Try not to try

Being, at the most fundamental level, a mystic who bases everything else spiritual on peak unitive experience is a very frustrating position for a compulsive over-analyser (and that would fairly describe me). It is, in the first place, horrendously difficult to describe the experience to someone who hasn’t had it, and even my best efforts look like very bad descriptions to me. A poet would no doubt find it at least somewhat easier, but I’m not a poet; to someone with my basic mindset and upbringing, it’s a bit like trying to convey the experience of seeing (say) Turner’s “Rain, steam and speed” by enumerating the objects portrayed and describing the brush strokes. It doesn’t do the job at all well…

(For what it’s worth, Turner wonderfully captured a sense of an occasion using not words but paint there – it isn’t only poets who have a better way of conveying experience).

It’s also frustrating not being able to point to a set course of action which will reliably result in someone else having a similar experience – and I would dearly like to be able to. It frustrates people who listen to me or read me as well – “OK, Chris, you say this experience is better than sex, drugs and rock & roll – how do I experience that?”. Well over 40 years later, I still can’t point to anything which can be guaranteed. Yes, I can say that meditation and prayer and some forms of visualisatory practice can probably help (and once you’ve actually had a peak experience, these definitely seem to encourage more frequent and more easily reached unitive experiences), but nothing is guaranteed.

I think it might be well summed up by Ken Wilber in this clip, quoting (I think) Roshi; “enlightenment is an accident; meditation makes you accident prone”. He’s also, I think, on the money when he says meditating is not going to mean that God will grant you satori, instead¬†“it’s going to wear your ass out so that God can slip in”. I am not, on the whole, a fan of Wilber, who does the kind of Westernised syncretism of multiple Eastern paths which I gave up as a bad idea within ¬†a handful of years after starting to pursue any avenue possible which might perhaps result in a repeat of the initial experience (yes, it was that good), but here, he is eminently quotable.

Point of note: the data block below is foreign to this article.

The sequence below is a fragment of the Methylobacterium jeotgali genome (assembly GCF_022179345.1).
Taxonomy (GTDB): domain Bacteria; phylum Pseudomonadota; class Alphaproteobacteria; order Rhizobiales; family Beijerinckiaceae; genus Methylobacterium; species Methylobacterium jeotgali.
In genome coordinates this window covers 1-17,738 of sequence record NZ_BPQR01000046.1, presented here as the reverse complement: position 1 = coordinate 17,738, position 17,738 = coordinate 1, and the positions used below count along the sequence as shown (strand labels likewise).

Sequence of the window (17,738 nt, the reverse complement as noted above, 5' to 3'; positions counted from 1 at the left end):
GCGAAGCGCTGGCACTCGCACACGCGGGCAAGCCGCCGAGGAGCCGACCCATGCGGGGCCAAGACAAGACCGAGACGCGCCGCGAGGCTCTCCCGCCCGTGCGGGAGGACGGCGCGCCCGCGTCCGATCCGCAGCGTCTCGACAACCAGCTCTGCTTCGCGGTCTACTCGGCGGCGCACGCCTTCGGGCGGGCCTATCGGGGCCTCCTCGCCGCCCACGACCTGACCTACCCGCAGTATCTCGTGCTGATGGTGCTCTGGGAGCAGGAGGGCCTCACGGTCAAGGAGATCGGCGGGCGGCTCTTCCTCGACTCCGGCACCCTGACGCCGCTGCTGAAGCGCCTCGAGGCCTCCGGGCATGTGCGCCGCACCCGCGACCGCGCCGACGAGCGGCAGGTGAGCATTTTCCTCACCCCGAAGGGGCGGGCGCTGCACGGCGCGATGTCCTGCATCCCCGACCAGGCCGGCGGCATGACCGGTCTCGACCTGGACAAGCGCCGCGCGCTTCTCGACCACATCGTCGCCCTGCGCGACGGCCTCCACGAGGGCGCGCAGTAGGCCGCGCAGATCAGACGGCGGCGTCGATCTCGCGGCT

For this compulsive over-analyser, the one thing which can completely end a nascent unitive experience, nipping it in the bud before it has had a chance to flower, is trying to analyse it while it’s still happening. It’s much like a problem I had when I was small, learning to catch; eventually my mother worked out that I was trying to calculate the trajectory of the ball using my conscious mind, and it was never fast enough. Only when I stopped thinking did I actually start catching things.

This prompted me to write, in a circle, “Try not to try” for someone who was asking very much this question. Well, he seemed to think it was also “on the money”, so I share it again…

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